STANDARD TRAINING OPPS
> Thursday Mapso Hill Workouts at 5:45 am (Starting Point is in South Orange at the corner of N Wyoming Ave and Overhill Drive, see map below)
> Saturday Mapso Ride at 7:00 am (Starting Point is in Millburn at High Gear Cyclery): Various rides with different paces.
* Specific start times will be confirmed via email to the club members via the MAPSO Listserv along with any other rides that are going out.
What does all that lingo mean in the posts about group bike rides?
by David Leit
WHAT IS A “DROP” RIDE? A “Drop” ride means that if you can’t keep up with the group, the group is not going to wait for you and you will get “dropped.” If you are heading out on a “drop” ride, either make very certain you are able to keep up, or that you know the route back on your own (GPS is a good idea!).
WHAT IS A “NO DROP” RIDE? A no-drop ride means that the riders take a couple of minutes to re-group at points along the ride when the group splinters (usually after climbs or at major junctures). However, it is still your responsibility to do your best to keep up and not join rides that are beyond your level of ability. While no-drop rides make every effort to keep people together, people sometimes do get dropped if they are unable to keep up, particularly if the slower rider gets out of sight of the lead group and misses a turn. You should have GPS with you (such as your phone) with you on rides. You should also let the ride leader know if you are having trouble. Very importantly, if you are going to intentionally drop off the ride, let someone know, so the group doesn’t come back looking for you.
CAN I RIDE A TRI BIKE ON GROUP RIDES? If you are riding a tri-bike/time trial (“TT”) bike during a group ride, you are not allowed to be in your aerobars unless you are the lead biker or riding 2 bike lengths off the next biker. TT bikes by design are less nimble and maneuverable than road bikes; and, therefore, when riding in a pace line or group, it is unsafe to not have ready access to your brakes. For safety’s sake, this rule needs to be self-policed during the rides; however, if it slips people’s minds, we encourage others to remind individuals of this rule when they are riding.
WHAT IS A "PRO PACE LINE FORMAT" RIDE? As riding in packs with TT bikes can be dangerous due to the forward positioning of the rider and relative lack of maneuverability of the bike, a pro pace line format simply means that riders, when in aero position, maintain a minimum distance of two bike lengths between each other. The lead biker is the pacer and lead changes occur as riders pass on the left.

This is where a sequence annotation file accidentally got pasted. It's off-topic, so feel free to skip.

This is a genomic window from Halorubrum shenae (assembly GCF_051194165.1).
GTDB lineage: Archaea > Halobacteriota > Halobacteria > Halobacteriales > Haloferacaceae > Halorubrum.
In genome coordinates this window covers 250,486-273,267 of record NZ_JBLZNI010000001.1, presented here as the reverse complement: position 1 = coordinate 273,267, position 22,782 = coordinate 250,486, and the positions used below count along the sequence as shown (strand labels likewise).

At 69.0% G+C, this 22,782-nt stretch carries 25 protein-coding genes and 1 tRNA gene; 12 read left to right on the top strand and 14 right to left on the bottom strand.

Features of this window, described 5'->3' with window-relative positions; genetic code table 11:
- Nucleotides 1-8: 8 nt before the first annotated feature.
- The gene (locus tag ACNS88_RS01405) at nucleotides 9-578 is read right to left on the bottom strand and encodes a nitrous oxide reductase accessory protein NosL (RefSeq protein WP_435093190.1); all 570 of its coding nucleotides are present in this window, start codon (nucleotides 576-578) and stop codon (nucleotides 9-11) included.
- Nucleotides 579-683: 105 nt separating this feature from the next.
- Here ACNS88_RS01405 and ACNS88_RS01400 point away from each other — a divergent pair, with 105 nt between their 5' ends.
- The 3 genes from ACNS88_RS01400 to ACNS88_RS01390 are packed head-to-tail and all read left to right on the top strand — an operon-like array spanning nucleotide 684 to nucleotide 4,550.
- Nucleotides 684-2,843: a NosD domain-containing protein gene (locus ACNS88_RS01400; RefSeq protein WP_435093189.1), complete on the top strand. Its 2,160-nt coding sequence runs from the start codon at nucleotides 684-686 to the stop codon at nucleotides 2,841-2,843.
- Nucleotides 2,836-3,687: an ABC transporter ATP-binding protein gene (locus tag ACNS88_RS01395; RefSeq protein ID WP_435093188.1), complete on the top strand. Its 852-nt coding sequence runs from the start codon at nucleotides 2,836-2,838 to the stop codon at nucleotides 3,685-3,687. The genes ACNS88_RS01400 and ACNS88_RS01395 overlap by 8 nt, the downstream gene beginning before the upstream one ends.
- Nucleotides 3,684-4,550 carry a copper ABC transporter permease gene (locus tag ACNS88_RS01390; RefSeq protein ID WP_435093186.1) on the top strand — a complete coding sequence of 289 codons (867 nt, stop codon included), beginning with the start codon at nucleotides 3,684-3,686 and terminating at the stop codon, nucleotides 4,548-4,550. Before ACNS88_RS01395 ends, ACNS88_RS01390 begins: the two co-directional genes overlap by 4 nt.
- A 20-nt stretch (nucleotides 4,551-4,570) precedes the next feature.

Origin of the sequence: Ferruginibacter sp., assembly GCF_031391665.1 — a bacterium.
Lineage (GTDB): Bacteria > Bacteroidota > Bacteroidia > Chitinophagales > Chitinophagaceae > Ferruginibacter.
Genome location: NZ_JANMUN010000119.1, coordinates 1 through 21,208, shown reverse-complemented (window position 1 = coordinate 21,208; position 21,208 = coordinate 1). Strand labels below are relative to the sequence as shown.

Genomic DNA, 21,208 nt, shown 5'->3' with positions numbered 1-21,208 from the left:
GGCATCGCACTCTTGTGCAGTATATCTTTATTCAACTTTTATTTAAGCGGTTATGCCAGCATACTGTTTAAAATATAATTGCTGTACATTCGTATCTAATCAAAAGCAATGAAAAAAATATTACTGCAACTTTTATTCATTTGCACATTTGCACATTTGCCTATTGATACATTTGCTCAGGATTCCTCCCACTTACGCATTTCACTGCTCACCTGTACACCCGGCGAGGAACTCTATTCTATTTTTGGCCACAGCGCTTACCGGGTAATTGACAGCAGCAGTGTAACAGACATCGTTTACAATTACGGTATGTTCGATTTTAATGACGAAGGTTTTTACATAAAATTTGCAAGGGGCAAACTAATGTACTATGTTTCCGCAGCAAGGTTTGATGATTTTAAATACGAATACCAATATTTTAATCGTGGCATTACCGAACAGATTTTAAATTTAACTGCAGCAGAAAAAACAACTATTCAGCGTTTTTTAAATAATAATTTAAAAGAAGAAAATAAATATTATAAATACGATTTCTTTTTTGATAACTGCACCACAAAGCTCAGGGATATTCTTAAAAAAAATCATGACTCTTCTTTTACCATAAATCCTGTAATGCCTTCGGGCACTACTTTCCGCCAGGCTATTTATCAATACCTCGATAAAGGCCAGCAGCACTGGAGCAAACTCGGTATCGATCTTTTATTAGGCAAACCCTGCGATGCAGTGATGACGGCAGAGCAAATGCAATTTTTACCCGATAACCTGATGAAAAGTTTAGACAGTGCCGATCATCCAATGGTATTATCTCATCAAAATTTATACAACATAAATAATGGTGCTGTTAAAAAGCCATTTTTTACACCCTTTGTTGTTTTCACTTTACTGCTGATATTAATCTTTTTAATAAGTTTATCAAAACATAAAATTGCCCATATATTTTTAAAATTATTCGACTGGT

HOW DO I KNOW WHICH RIDE IS RIGHT FOR ME? First thing to keep in mind: if you are in doubt between 2 different rides, err on the side of the slower one. You can always move up to a faster ride next time, but it’s not fun getting dropped your first time out. Second thing to keep in mind: When we post the average speed of a ride, it is the average speed from start to finish, including time spent at lights, re-grouping, etc. Bear in mind that our area also tends to be hillier than most race courses, so speeds are slower for that reason, too. The speed for a training ride will nearly always be slower than the same cyclists would ride in a race.
Lingo people use to describe paces:
“A” / Hammer / Business / Going Hard /All-out: 18-19 mph and up. These are our fastest rides. Usually drop rides.
“B” / Core / Moderate: 16-18 mph. Usually no-drop rides.
“C” / Easy / Friendly / Taper / Recovery: 13-16 mph. Almost always no-drop rides.
Bear in mind that the what is “easy” to one person may be “hammer” to another, so if in doubt about a post that uses anything other than mph, feel free to ask. For example, I like to ride with Bryan Magnus when he says he’s doing a “taper” or “easy” ride because I know it will be a tough workout for me but Bryan will circle back when he drops me!